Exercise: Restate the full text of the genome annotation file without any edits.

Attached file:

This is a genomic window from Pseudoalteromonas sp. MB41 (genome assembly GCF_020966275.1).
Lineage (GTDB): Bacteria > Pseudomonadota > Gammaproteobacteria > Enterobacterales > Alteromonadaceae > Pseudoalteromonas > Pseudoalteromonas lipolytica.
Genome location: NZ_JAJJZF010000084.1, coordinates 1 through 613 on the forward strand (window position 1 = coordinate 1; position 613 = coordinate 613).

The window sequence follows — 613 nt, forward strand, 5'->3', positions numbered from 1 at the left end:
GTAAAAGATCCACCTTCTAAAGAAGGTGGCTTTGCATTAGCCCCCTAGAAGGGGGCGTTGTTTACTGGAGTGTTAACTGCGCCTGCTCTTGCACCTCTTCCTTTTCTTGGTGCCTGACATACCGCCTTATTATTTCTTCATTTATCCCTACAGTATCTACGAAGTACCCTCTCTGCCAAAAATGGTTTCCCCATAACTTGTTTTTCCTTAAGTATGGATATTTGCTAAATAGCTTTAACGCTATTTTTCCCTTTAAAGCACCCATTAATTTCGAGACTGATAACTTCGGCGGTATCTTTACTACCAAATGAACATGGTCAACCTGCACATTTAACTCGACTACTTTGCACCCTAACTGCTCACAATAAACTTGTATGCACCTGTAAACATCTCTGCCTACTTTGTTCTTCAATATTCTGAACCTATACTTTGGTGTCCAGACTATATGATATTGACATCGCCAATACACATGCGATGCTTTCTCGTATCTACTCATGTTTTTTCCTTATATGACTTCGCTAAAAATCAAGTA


This is a genomic window from Pseudoalteromonas sp. MB41 (genome assembly GCF_020966275.1).
Lineage (GTDB): Bacteria > Pseudomonadota > Gammaproteobacteria > Enterobacterales > Alteromonadaceae > Pseudoalteromonas > Pseudoalteromonas lipolytica.
Genome location: NZ_JAJJZF010000084.1, coordinates 1 through 613 on the forward strand (window position 1 = coordinate 1; position 613 = coordinate 613).

The window sequence follows — 613 nt, forward strand, 5'->3', positions numbered from 1 at the left end:
GTAAAAGATCCACCTTCTAAAGAAGGTGGCTTTGCATTAGCCCCCTAGAAGGGGGCGTTGTTTACTGGAGTGTTAACTGCGCCTGCTCTTGCACCTCTTCCTTTTCTTGGTGCCTGACATACCGCCTTATTATTTCTTCATTTATCCCTACAGTATCTACGAAGTACCCTCTCTGCCAAAAATGGTTTCCCCATAACTTGTTTTTCCTTAAGTATGGATATTTGCTAAATAGCTTTAACGCTATTTTTCCCTTTAAAGCACCCATTAATTTCGAGACTGATAACTTCGGCGGTATCTTTACTACCAAATGAACATGGTCAACCTGCACATTTAACTCGACTACTTTGCACCCTAACTGCTCACAATAAACTTGTATGCACCTGTAAACATCTCTGCCTACTTTGTTCTTCAATATTCTGAACCTATACTTTGGTGTCCAGACTATATGATATTGACATCGCCAATACACATGCGATGCTTTCTCGTATCTACTCATGTTTTTTCCTTATATGACTTCGCTAAAAATCAAGTA